With wedding season already here, I thought I would share an essay I wrote a few months back, titled “The DOs and DONTs for engaged couples. This essay was shared on my friend Steve Stewart’s MoneyPlan SOS podcast episode #16 and here it is in written form. My wife and I followed these so called “rules” when we were engaged and we successfully combined our money once we were married. Please share your thoughts below in the comment section and if you have any questions please let me know. Enjoy!
Remember way back in middle school and high school when you had “the talk” with someone you liked and were hanging out with? Well, when it comes to engaged couples, I recommend couples have the “Money Talk” if they have not done so already. This is where you share all the details of your finances, both the good and the bad. How much do you make? What do you have in savings? How much debt do you currently have? All these questions need to be answered by both of you, no secrets allowed. It is amazing to me how many stories I hear from couples who were surprised to figure out on their honeymoon that combined they had over $50,000 in debt! Do not be surprised like that on a honeymoon, have the money talk right after you get engaged if you have not had it yet.
While you should have the money talk, never ever combine accounts, purchase something together, or pay each others bills before you are married. Until the preacher says “Now you are one”, it is “his” money, “his” debt and “her” money, “her” debt. The reason is simple: engagements do not always end in marriage and one of the worst things that can happen is you have to break off the engagement and you still own a car together with your ex! Yes, I know you are in love and you will not break off the engagement, but it still does happen from time to time. So just be patient and wait until you are married and then you can combine finances and it becomes “our” money.
Do #2: Make a Mock Budget
While you should not combine finances during your engagement process, you should do a mock budget together. Take each of your incomes and then subtract all your monthly bills from that and what is left is what we call disposable income. This will help you answer such questions as how much can we afford in rent, how much extra can be put towards debt each month, or how long will it take for us to save six months worth of expenses in an emergency fund. Again, the more you know ahead of time, the more you will be prepared when you start doing this money thing together for real.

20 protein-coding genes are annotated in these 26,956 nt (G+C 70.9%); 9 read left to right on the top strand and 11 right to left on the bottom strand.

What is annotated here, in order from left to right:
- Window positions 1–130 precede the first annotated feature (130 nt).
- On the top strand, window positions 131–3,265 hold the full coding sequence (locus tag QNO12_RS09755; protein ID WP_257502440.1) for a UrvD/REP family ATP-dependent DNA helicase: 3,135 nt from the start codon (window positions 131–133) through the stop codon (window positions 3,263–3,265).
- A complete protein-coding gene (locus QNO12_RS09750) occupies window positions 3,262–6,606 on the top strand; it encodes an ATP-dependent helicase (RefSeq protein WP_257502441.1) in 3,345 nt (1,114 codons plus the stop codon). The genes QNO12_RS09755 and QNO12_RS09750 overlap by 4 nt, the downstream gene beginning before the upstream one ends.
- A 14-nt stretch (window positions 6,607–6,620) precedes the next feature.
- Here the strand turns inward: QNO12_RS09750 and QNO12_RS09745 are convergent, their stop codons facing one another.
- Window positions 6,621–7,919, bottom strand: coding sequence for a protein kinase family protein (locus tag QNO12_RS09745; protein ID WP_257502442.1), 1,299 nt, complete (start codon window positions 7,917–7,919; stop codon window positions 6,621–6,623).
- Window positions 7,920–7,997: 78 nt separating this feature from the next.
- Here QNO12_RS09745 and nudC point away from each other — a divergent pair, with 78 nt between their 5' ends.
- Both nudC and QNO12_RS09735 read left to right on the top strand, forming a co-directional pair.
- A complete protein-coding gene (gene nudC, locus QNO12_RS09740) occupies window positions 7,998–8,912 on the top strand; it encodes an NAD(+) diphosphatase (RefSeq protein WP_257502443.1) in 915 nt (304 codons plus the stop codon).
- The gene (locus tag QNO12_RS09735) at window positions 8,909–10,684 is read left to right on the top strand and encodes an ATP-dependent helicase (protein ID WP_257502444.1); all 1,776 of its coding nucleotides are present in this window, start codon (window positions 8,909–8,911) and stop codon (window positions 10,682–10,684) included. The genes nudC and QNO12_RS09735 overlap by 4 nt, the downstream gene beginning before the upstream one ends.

Don’t #2: Blow off Big Disagreements
When I say Big Disagreements, I do not mean whether your eating out budget should be $100 or $125. I mean things like one of you believes in making purchases only with cash, while the other thinks it is ok to use credit cards. Or if one of you wants combined finances and the other wants to keep things separated, then you have some issues. I am not saying do not get married if you cannot agree, but unfortunately, one of the largest causes of divorce in America today is money fights. So if you can not agree on basic financial fundamentals by which you will live your life together, then you need to iron out the disagreements with a good pastor or marriage counselor, which you need to do anyways before you get married.
So, enjoy the engagement process. Have fun planning the wedding and savor getting to know your future mate during this unique period in your life. I know that the “Do’s” and “Don’ts” work because my wife and I did the “do’s” and avoided the “don’ts” during our engagement and have enjoyed having shared financial goals and being on the same page financially! So if it worked for us, it most certainly can work for you too.